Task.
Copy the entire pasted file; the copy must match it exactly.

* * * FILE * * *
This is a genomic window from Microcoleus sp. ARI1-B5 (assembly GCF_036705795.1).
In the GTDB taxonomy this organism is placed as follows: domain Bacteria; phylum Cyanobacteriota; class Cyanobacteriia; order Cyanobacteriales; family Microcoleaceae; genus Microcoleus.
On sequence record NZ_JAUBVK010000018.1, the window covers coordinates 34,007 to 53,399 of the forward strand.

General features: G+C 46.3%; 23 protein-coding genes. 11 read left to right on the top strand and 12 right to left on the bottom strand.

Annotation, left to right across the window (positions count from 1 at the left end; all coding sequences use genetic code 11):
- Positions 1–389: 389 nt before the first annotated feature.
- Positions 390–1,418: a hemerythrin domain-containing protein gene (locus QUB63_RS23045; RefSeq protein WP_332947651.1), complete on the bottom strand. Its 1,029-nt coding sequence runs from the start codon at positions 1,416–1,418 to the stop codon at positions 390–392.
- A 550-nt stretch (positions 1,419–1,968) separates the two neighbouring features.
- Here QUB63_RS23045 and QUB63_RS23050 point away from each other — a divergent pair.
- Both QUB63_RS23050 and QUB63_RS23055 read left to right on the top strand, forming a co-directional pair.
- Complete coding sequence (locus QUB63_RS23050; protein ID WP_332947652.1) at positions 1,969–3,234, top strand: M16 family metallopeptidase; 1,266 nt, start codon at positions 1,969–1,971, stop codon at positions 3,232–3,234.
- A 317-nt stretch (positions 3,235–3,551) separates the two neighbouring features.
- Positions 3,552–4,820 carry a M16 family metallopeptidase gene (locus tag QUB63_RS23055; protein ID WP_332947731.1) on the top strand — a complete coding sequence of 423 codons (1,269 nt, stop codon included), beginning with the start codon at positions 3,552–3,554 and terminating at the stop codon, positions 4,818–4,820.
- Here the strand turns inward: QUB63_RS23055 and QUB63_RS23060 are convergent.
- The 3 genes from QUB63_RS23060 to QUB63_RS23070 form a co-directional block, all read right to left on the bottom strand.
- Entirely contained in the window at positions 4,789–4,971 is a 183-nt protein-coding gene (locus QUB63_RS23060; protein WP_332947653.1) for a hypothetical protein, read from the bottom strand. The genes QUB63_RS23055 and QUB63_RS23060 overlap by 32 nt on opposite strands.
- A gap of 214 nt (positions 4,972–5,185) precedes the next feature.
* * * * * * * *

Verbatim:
This is a genomic window from Microcoleus sp. ARI1-B5 (assembly GCF_036705795.1).
In the GTDB taxonomy this organism is placed as follows: domain Bacteria; phylum Cyanobacteriota; class Cyanobacteriia; order Cyanobacteriales; family Microcoleaceae; genus Microcoleus.
On sequence record NZ_JAUBVK010000018.1, the window covers coordinates 34,007 to 53,399 of the forward strand.

General features: G+C 46.3%; 23 protein-coding genes. 11 read left to right on the top strand and 12 right to left on the bottom strand.

Annotation, left to right across the window (positions count from 1 at the left end; all coding sequences use genetic code 11):
- Positions 1–389: 389 nt before the first annotated feature.
- Positions 390–1,418: a hemerythrin domain-containing protein gene (locus QUB63_RS23045; RefSeq protein WP_332947651.1), complete on the bottom strand. Its 1,029-nt coding sequence runs from the start codon at positions 1,416–1,418 to the stop codon at positions 390–392.
- A 550-nt stretch (positions 1,419–1,968) separates the two neighbouring features.
- Here QUB63_RS23045 and QUB63_RS23050 point away from each other — a divergent pair.
- Both QUB63_RS23050 and QUB63_RS23055 read left to right on the top strand, forming a co-directional pair.
- Complete coding sequence (locus QUB63_RS23050; protein ID WP_332947652.1) at positions 1,969–3,234, top strand: M16 family metallopeptidase; 1,266 nt, start codon at positions 1,969–1,971, stop codon at positions 3,232–3,234.
- A 317-nt stretch (positions 3,235–3,551) separates the two neighbouring features.
- Positions 3,552–4,820 carry a M16 family metallopeptidase gene (locus tag QUB63_RS23055; protein ID WP_332947731.1) on the top strand — a complete coding sequence of 423 codons (1,269 nt, stop codon included), beginning with the start codon at positions 3,552–3,554 and terminating at the stop codon, positions 4,818–4,820.
- Here the strand turns inward: QUB63_RS23055 and QUB63_RS23060 are convergent.
- The 3 genes from QUB63_RS23060 to QUB63_RS23070 form a co-directional block, all read right to left on the bottom strand.
- Entirely contained in the window at positions 4,789–4,971 is a 183-nt protein-coding gene (locus QUB63_RS23060; protein WP_332947653.1) for a hypothetical protein, read from the bottom strand. The genes QUB63_RS23055 and QUB63_RS23060 overlap by 32 nt on opposite strands.
- A gap of 214 nt (positions 4,972–5,185) precedes the next feature.